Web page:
On-road driving impairments and associated cognitive deficits after stroke

Hannes Devos, Mark Tant, Abiodun E. Akinwuntan

Research output: Contribution to journalArticlepeer-review

17 Scopus citations


Background: Little is known about the critical on-road driving skills that get affected after a stroke. The purpose of this study was to investigate the key on-road driving impairments and their associated cognitive deficits after a stroke. A second aim was to investigate if lateralization of stroke impacts results of the cognitive and on-road driving tests. Methods: In this cross-sectional study, 99 participants with a first-ever stroke who were actively driving prior to stroke underwent a cognitive battery and a standardized road test that evaluated 13 specific on-road driving skills. These onroad driving skills were mapped onto an existing, theoretical framework that categorized the on-road items into hierarchic clusters of operational, tactical, visuo-integrative, and mixed driving skills. The total score on the road test and the on-road decision, made by a certified fitness-to-drive expert, decided the main outcome. The critical on-road driving skills predicting the on-road decision were identified using logistic regression analysis. Linear regression analysis was employed to determine the cognitive impairments leading to poor total on-road scores. Analyses were repeated for rightand left-sided strokes.

Results: In all, 37 persons scored poorly on the road test. These participants performed worse in all hierarchic clusters of on-road driving. Performances on the operational cluster and the visuo-integrative cluster best predicted on-road decisions (R 2 = 0.60). 'Lane changing' and 'understanding, insight, and quality of traffic participation' were the critical skill deficits leading to poor performance on the road test (R2 = 0.65). Divided attention was the main determinant of on-road scores in the total group (R2 = 0.06). Participants with right-sided stroke performed worse on visual field, visual neglect, visual scanning, visuo-constructive skills, and divided attention compared with those with left-sided stroke. Divided attention was the main determinant of total on-road scores in the right-sided stroke group (R2 = 0.10). A combination of visual scanning, speed of processing, and executive dysfunction yielded the best model to predict on-road scores in left-sided strokes (R2 = 0.46).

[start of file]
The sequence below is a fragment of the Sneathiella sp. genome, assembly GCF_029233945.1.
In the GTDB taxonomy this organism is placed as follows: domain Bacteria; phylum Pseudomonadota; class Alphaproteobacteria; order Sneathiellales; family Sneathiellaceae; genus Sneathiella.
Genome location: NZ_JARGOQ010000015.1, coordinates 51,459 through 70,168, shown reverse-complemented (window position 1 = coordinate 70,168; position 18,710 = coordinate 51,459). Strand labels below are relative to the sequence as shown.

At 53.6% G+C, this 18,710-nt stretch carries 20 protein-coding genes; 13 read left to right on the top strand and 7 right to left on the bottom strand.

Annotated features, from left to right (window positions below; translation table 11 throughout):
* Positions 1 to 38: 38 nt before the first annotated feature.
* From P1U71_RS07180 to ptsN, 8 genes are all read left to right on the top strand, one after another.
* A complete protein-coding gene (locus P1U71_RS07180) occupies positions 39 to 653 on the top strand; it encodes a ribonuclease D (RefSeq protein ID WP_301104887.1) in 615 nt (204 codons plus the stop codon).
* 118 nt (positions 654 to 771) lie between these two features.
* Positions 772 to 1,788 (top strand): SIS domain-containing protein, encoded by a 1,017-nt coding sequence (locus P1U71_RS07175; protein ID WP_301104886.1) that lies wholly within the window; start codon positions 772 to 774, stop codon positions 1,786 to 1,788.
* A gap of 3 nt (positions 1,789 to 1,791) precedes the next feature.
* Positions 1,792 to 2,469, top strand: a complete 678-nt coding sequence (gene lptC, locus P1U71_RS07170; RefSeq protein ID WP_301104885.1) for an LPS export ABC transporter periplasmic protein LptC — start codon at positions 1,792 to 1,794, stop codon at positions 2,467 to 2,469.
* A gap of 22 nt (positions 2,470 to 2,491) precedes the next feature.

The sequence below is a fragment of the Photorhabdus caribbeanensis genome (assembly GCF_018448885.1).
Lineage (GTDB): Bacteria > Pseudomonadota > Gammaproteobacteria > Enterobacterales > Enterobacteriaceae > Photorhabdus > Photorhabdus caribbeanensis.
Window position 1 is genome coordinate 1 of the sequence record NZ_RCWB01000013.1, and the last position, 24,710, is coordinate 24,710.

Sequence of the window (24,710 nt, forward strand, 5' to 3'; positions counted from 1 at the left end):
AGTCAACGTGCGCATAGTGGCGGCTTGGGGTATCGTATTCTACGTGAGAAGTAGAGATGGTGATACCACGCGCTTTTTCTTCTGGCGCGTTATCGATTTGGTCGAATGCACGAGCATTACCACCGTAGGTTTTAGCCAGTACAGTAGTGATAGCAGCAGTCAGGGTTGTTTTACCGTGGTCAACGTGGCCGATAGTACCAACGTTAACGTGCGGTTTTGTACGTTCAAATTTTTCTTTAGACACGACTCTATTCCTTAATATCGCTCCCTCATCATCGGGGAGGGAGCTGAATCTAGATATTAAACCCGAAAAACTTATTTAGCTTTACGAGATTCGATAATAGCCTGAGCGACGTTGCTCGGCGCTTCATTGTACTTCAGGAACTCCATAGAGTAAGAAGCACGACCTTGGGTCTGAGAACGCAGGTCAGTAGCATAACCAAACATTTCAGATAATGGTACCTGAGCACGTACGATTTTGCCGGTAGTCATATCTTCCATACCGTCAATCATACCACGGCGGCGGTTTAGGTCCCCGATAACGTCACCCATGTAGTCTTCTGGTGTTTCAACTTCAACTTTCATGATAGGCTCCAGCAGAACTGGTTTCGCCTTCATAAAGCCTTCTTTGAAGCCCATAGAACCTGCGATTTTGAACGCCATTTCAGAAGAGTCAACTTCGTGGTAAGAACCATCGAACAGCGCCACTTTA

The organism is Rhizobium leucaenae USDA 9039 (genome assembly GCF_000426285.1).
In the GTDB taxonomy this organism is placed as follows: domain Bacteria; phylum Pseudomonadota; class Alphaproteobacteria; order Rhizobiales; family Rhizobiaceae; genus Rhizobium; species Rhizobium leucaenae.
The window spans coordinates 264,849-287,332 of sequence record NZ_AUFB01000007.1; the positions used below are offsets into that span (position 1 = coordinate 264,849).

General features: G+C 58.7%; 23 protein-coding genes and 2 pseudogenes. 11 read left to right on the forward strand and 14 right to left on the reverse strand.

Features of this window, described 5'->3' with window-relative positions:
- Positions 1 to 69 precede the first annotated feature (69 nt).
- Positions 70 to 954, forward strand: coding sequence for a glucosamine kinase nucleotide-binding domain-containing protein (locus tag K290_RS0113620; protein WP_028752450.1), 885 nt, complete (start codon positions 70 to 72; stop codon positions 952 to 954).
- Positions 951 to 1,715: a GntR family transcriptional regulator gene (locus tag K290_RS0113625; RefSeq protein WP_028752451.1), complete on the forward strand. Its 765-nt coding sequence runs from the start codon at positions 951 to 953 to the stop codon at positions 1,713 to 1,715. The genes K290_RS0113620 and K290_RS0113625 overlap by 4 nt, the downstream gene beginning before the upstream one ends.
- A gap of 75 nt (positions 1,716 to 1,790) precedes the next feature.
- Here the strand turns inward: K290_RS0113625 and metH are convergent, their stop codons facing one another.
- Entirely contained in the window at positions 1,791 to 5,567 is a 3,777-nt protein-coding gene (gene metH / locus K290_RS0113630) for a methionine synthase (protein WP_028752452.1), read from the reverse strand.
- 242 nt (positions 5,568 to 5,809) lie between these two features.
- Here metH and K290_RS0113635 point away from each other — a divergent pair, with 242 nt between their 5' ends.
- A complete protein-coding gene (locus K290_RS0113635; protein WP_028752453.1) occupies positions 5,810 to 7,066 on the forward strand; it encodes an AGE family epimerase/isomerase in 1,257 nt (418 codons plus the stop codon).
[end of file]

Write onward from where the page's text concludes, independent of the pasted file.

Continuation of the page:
Conclusions: Poor performance in the road test after stroke is determined by critical operational and visuo-integrative driving impairments. Specific and different driving evaluation and training programs are needed for right- and leftsided strokes.

Original languageEnglish (US)
Pages (from-to)226-232
Number of pages7
JournalCerebrovascular Diseases
Issue number3
StatePublished - Nov 27 2014
Externally publishedYes


  • Activities of daily living
  • Neuropsychology
  • Neurorehabilitation
  • Occupational therapy
  • Physical therapy
  • Stroke
  • Stroke rehabilitation

ASJC Scopus subject areas

  • Neurology
  • Clinical Neurology
  • Cardiology and Cardiovascular Medicine


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